THE ESSENTIAL A&E PICKS FOR JAN. 9-15 | Entertainment Picks | Salt Lake City Weekly
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Culture » Entertainment Picks


Rachel Feinstein, Pioneer Theatre Co.: Mary Stuart, Sesame Street Live!: Make Your Dream, David Brooks


  • Comedy Zone Worldwide

Rachel Feinstein
Self-effacing and unapologetically irreverent, Rachel Feinstein's blend of sarcasm and cynicism has made her one of the most entertaining comediennes on the stand-up circuit. Her commentaries on sex, marriage and the absurdities of modern life often find her mimicking an unlikely assortment of characters, from her mother and grandmother, to her husband, a heckler and an unhinged driver who once picked her up at the airport.

Despite her bizarre observations, Feinstein has made it in the mainstream, courtesy of three Comedy Central specials, the Amazon series Red Oaks, Judd Apatow's HBO comedy Crashing, an ongoing guest hosting spot on The View, extensive film credits, late night appearances and Grand Theft Auto video game cameos. She made a big splash initially when she was a finalist on Last Comic Standing, and subsequently teamed with pal—and later maid of honor—Amy Schumer via multiple appearances on the latter's series of comedy specials Inside Amy Schumer.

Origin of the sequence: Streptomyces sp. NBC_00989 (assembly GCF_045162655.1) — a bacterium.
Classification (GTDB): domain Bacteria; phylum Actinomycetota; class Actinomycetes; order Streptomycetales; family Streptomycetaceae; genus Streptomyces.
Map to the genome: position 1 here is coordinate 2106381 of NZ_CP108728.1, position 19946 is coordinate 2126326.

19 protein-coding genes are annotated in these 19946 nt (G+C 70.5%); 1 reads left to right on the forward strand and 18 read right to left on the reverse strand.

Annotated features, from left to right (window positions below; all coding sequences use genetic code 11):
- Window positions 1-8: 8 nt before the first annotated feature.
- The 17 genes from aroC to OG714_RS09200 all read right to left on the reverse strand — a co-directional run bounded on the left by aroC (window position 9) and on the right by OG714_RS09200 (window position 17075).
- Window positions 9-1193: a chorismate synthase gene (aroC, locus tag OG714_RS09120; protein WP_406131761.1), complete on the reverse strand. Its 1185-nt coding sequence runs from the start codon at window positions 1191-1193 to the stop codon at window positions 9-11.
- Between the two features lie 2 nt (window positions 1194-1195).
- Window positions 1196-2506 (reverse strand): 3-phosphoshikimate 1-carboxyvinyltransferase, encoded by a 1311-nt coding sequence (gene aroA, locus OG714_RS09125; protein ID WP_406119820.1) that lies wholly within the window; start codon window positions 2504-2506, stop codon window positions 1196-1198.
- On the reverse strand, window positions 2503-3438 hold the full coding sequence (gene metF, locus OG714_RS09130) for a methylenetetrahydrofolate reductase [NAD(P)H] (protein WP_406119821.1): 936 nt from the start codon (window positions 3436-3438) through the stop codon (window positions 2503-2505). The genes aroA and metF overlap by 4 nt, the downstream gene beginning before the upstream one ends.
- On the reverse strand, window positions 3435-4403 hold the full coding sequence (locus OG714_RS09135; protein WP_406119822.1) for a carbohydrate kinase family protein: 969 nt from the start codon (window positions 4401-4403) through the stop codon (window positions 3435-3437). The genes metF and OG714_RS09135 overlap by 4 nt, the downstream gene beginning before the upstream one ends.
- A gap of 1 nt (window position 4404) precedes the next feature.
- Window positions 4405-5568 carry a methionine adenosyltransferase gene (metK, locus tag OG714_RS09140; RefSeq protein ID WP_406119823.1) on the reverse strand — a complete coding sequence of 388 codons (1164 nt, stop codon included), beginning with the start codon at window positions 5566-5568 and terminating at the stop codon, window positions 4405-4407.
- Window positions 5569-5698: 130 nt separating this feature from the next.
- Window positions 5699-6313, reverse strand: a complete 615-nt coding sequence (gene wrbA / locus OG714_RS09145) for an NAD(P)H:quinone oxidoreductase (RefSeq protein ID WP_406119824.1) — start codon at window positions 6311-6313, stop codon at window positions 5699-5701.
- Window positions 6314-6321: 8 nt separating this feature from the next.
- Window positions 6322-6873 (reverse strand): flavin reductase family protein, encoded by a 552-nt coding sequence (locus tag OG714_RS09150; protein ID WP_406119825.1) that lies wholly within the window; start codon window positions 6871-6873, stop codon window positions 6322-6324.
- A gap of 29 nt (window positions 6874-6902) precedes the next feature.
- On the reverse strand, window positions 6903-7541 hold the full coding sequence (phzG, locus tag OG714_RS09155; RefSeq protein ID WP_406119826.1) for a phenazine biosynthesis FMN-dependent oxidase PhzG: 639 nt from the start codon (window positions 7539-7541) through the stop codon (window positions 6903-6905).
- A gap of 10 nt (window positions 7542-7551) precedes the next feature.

These days, the two are still tight. Imaginative minds think alike, after all. In fact, Feinstein credits Schumer for extricating her from an embarrassing situation that occurred after Feinstein mistakenly sent a dirty picture of herself to an unintended recipient—a man who was married with kids, no less—making for what she describes as the most humiliating moment of her life. Schumer stepped in and sexted the guy herself, hoping to take the heat off her friend. Frankly, we're not sure how that helped, but we can imagine that the unintended target of their attention felt mighty special. (Lee Zimmerman)

Rachel Feinstein @ Wiseguys SLC, 194 S. 400 West, 801-532-5233, Jan. 9, 7 p.m.; Jan. 10–11, 7 & 9:30 p.m., $15,

  • Courtesy Pioneer Theatre co.

Pioneer Theatre Co.: Mary Stuart
Today's political environment is exhausting. The sustained fast-paced chaos takes the fun out of debate. Why watch the yet-to-boil kettle of today's Cheeto impeached—I'm sorry, Cheeto-in-Chief—when you can catch up with political intrigue already concluded. So much less stress; so much more entertainment.